Parents: Be alert to signs of this among kids. Explain to children that it is a good thing when others are influenced by you. It means that you have made a difference in the world. It is not something to complain about at all. It is something to celebrate. It means that you are an entrepreneur on the cutting edge, someone who does things that succeed in society. That also comes with responsibilities to do good things and improve the look and feel of the world around them.

    Which attitude do you take toward emulation? Before you answer, consider that emulation is unavoidable. There is no such thing as absolute originality. Everything in a growing and health society is an elaboration on something else that already exists. This applies to technology, literature, music, art, language — everything. A world in which the ethics of IP applied would be backward and stagnant, headed nowhere but backward.

    Children’s movies cut both ways. The movie called Ratatouille strikes me as the ultimate IP-supporting propaganda. A rat with a gift for taste and smell is rescued from the gutter and put in a position to cook food at a fine restaurant. All his food is great. He has imitators all over the place but he alone remains the best. But then he begins to seethe with resentment that he alone is not given credit and accolades. Oddly, some people fear that customers will not like the idea that a rat is cooking all the food! The movie ends with his being discovered — he feels great pride, and we are supposed to be happy about this. The restaurant is destroyed, but the audience is supposed to figure that it is worth it.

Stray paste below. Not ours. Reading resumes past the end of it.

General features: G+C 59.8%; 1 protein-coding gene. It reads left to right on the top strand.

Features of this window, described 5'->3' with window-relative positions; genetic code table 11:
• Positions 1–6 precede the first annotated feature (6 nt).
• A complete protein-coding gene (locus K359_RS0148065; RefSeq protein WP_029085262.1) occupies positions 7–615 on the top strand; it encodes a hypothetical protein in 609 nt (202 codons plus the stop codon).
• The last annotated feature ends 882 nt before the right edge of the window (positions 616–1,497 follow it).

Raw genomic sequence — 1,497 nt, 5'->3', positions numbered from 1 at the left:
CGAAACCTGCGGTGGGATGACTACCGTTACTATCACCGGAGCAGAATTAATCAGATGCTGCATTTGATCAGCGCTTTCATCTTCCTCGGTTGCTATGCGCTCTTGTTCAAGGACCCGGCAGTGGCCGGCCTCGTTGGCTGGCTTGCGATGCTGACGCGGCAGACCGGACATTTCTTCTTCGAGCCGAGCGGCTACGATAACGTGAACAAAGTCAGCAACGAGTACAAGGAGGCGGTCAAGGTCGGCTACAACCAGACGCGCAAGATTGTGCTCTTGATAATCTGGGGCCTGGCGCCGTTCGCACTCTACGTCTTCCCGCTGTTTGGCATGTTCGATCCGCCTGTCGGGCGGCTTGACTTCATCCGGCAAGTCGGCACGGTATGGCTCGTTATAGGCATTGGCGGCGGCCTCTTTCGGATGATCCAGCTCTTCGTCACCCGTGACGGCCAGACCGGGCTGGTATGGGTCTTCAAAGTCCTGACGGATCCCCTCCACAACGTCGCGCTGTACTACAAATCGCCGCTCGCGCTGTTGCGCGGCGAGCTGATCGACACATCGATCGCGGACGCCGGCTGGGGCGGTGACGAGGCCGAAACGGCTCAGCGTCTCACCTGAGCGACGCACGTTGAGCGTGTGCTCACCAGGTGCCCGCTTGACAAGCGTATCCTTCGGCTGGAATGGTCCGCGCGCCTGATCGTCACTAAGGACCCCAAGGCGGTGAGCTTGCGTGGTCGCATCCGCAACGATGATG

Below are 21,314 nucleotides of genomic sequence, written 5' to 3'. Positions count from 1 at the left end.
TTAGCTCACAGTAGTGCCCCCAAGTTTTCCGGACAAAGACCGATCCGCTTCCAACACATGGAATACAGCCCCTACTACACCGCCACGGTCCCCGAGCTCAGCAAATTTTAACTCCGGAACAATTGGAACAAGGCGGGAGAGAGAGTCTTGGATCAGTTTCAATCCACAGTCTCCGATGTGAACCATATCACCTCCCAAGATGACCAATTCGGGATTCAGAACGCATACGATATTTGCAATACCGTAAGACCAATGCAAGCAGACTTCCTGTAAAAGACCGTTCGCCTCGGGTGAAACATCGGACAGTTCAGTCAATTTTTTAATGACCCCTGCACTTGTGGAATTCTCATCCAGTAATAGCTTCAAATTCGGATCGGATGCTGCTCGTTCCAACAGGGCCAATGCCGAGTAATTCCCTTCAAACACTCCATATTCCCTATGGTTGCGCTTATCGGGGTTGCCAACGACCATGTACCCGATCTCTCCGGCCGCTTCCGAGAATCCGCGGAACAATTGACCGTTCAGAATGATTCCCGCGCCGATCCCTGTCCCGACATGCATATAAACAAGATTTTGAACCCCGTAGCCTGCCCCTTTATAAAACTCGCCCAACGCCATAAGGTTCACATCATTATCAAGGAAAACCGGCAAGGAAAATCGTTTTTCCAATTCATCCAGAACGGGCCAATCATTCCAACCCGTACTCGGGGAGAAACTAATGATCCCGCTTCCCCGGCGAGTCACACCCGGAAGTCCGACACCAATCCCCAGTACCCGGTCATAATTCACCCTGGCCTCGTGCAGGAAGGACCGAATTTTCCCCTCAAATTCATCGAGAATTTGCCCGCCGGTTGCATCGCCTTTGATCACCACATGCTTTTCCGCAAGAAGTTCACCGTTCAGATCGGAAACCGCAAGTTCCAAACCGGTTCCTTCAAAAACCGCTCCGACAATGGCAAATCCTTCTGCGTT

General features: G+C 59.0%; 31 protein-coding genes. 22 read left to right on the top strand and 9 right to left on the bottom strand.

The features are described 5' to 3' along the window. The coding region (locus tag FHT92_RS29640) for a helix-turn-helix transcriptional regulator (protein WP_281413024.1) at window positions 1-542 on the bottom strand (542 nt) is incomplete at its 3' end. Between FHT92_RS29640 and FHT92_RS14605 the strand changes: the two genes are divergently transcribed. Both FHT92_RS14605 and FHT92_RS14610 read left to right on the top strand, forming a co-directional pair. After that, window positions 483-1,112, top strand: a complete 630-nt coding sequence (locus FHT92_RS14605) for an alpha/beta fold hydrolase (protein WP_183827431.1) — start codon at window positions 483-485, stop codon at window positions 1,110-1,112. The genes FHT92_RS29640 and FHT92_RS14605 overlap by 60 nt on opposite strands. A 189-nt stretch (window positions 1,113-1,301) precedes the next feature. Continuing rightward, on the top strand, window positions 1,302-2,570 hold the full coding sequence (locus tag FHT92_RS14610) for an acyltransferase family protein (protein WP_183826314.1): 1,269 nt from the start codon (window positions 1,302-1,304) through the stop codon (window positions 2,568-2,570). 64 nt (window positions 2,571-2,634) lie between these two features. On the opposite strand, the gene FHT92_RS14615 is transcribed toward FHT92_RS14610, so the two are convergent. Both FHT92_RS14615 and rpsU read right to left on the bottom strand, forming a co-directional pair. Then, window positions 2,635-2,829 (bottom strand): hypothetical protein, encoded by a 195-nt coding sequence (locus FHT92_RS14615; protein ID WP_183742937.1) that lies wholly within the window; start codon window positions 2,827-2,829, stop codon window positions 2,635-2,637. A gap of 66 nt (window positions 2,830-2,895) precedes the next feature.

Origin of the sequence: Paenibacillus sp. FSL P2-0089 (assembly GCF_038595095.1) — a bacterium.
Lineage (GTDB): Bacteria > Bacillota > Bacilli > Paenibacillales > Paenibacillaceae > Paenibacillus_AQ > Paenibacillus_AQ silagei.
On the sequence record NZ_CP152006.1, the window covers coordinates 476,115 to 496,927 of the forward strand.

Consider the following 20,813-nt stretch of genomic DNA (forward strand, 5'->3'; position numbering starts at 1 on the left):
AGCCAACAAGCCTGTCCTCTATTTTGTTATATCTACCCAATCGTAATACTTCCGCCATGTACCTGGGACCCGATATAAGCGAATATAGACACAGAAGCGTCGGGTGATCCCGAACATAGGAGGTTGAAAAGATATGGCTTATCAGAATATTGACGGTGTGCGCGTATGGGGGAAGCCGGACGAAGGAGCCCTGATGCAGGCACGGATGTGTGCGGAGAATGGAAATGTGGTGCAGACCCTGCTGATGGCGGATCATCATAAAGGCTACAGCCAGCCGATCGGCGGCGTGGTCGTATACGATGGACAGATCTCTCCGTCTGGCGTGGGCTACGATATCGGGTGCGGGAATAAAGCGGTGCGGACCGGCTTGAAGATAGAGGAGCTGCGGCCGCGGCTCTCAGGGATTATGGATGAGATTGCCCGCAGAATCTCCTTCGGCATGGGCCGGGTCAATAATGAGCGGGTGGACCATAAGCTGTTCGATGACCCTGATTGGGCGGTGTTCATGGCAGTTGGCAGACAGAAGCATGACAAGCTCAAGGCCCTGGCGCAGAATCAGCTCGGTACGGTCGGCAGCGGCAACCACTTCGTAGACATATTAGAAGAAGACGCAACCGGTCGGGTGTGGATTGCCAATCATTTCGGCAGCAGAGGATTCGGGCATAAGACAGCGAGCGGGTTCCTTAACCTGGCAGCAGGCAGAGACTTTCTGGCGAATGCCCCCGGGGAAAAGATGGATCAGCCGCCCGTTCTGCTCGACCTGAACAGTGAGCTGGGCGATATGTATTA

A much better case is Horton Hears a Who. Throughout the film, we see competitive pressure between the various animals to see which one will have the dominant influence over others. The Kangaroo tries to prevent Horton from influencing people, but he does anyway, and eventually everyone comes around. We see it too in the lovely operation of Whoville, a place where emulation is king, and it is a vibrant and lovely society in which everyone is happy.

    As web editor of Mises.org, hardly a week goes by when I don’t see imitators of our successful web presence. It can be images, articles, design, feel, structure — everything. Some years back I had the view that this had to be stopped. Fortunately, no one here had time to bother with it. Thank goodness. The whole reason we exist is to influence the world. Evidence of that is glorious, and it keeps the fire under our staff to keep doing a better job and stay on the cutting edge.

     
  • R 1:59 am on August 18, 2012 Permalink | Reply
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    Jeffrey Tucker: There is NO WAY that the State can beat the drive to make Information free. 

    There is NO WAY that the State can beat the drive to make Information free. Freely available and freely shared. That’s the WHOLE POINT of the internet! They CAN’T stop it. BUT! But the sheer fact that they have the power to do so means they can do a fantastic amount of damage and violate human rights and potentially hobble the progress of the digital age and that’s what terrifies me about this subject.

    Speaking on Liberty : Jeffrey Tucker 
    http://www.youtube.com/watch?v=c0tlfxIgXy0&feature=em-uploademail  (22:00~)

     
  • R 7:19 pm on August 17, 2012 Permalink | Reply
    Tags: Jeffrey Tucker   

    Jeffrey Tucker: the idea of monopolizing it, using the State to restrict content or punish other people from learning what we are doing is absolutely crazy 

    “All the goods that our club publishes are in the commons. We use Creative Commons: Attribution License. And we do not use DRM. Okay? So… you can share them with your friends! You can send them from your devices to your devices, you can do whatever you want with them, and if somebody else wants to steal our content and start a better business that’s more impressive than what we do? Then I say… let the best man or woman win.

    And the idea of monopolizing it, using the State to restrict content or punish other people from learning what we are doing is absolutely crazy.”

     

     

    Speaking on Liberty : Jeffrey Tucker